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The chief source of information for citing a print journal article is the article itself. Journal articles will always contain the following information at the top of the article:
Information about the author/s, article title and pages also appear on the contents pages of each journal issue.
Usually, information about the journal title, volume, and issue number as well as date, appear at the bottom of each page or every alternate page of the journal article. If all of this information is not shown, you may need to check the contents pages of the journal, or find a citation to the article using the Single Citation Matcher in PubMed (http://www.ncbi.nlm.nih.gov/pubmed/citmatch).
Further rules for citing journal articles using the Harvard style, and some examples, can be found at the links below:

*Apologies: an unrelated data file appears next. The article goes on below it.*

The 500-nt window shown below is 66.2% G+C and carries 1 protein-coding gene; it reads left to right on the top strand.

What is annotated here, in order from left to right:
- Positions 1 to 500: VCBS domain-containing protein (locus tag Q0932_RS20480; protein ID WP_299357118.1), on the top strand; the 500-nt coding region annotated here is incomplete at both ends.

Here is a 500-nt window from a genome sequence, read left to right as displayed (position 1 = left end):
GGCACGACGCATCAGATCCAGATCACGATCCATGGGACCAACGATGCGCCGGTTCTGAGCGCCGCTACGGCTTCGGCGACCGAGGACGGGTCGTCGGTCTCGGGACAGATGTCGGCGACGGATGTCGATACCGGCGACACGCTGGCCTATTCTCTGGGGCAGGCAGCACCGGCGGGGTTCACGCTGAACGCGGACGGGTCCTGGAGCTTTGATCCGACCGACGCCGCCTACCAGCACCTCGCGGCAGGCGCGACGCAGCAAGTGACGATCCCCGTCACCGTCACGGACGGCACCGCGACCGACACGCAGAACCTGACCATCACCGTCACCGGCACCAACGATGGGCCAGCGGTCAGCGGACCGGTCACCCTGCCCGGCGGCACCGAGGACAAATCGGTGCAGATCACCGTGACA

There can be slight variations in style, depending on the style used by the journal or book editors, or if you are writing a dissertation or thesis for submission in the Faculty of Health Sciences. Always check the style required before submission.
The same journal article as seen in the example on the left can also be cited as follows:
Penckofer, Sue, Kouba, Joanne, Byrn, Mary & Estwing Ferrans, Carol. 2010. Vitamin D and depression: where is all the sunshine? Issues Ment Health Nurs 31(6), p. 385.
Jones, W., Smith, R.S. & Potgieter, J.W.L. 2010. The sad story of plagiarism amongst medical students. Medical Education 43:503-506.
You may also use the word and written out in full, eg.
Jones, W., Smith, R.S. and Potgieter, J.W,L. 2010. The sad story of plagiarism amongst medical students. Medical Education 43, pp.503-506.
However, you must be consistent. You can not use & in one reference, and then switch to and for another reference.